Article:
Ethics committees are like health and safety committees in many ways. Both types of committee deal with situations where something goes wrong, and people suffer or die. Both types of committee know that these situations happen a lot more often than people realise. Also, both types of committee know that most of those situations arose when the people involved thought that they were behaving in a perfectly reasonable way, and following common sense.

I’ve spent a while working in the field of safety-critical systems. In a safety-critical system, if something goes wrong, people get injured or die. There’s been a lot of research in this area. If I had to sum up the main finding from that field in one sentence, it would be something like this:

Argument by authority, personal opinion and “common sense” tend to end badly, when safety-critical systems are involved

Most disasters involve at least one key decision where someone thought that their common sense provided the answer, or where someone thought that because they were important, they knew the answer, or where someone thought that their personal opinion was more likely to be right than the standard procedures or the professional opinions of relevant experts. Those beliefs have killed a lot of people, so the safety-critical world does not like seeing them.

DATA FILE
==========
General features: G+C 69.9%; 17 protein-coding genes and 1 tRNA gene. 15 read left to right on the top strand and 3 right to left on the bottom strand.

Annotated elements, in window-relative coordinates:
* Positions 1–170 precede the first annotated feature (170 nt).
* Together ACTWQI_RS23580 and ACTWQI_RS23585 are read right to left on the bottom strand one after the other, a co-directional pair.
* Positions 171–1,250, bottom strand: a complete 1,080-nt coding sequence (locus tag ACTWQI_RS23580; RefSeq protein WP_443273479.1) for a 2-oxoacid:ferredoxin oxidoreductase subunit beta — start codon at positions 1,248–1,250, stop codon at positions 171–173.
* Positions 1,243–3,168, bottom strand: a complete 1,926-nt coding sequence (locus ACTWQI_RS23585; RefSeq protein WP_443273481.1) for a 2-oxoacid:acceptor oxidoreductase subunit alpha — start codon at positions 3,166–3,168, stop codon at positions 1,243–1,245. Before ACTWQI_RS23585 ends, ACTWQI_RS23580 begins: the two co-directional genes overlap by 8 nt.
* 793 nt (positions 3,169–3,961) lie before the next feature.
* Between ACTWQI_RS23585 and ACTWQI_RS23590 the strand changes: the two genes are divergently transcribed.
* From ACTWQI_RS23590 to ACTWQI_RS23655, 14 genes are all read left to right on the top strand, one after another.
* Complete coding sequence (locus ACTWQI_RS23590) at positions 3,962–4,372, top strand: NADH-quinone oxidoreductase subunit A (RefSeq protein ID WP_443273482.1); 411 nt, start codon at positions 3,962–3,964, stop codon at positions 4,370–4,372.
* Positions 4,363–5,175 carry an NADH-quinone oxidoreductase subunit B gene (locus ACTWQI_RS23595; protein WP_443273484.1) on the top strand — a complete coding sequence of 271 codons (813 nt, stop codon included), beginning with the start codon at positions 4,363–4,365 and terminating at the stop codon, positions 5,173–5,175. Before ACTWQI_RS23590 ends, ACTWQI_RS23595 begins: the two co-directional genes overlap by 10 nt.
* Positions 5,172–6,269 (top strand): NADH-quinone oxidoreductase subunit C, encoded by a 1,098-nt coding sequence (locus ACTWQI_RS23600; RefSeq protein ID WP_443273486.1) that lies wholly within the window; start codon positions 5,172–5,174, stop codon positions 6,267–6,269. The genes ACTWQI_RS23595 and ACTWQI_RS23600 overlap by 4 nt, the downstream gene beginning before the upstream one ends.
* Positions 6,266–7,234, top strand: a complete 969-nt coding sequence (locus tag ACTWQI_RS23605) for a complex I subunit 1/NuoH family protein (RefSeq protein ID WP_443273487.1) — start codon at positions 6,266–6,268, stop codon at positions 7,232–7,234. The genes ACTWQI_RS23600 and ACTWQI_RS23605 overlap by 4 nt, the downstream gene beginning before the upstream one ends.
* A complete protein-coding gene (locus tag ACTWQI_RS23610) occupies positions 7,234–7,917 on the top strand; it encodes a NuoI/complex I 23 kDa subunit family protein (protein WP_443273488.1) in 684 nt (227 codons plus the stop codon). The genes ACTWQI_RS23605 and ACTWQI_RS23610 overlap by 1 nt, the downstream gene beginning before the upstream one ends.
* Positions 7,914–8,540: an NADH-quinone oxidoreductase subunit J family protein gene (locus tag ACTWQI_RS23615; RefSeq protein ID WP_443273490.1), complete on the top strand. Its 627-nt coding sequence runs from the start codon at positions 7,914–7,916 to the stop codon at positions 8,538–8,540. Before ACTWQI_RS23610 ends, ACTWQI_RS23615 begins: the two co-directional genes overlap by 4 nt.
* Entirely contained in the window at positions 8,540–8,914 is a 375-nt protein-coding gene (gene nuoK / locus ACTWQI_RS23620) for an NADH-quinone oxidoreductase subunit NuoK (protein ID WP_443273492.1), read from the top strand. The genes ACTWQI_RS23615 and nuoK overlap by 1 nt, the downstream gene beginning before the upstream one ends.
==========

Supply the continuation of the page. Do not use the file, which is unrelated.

The same is true of research ethics. Most of the worst abuses in research ethics over the last century were carried out by people who genuinely believed that what they were doing was self-evidently right.

If you claim that your work should not have to go through ethical review because you think it’s obviously ethical, or because you think you’re very important, or because you think that everything will be okay, then the committee won’t be impressed.

So what can ethics committees do for you?

Ethics committees can’t prevent every risk, but they can help you to avoid a lot of risks that you haven’t thought of, and to minimise a lot of risks that can’t be prevented.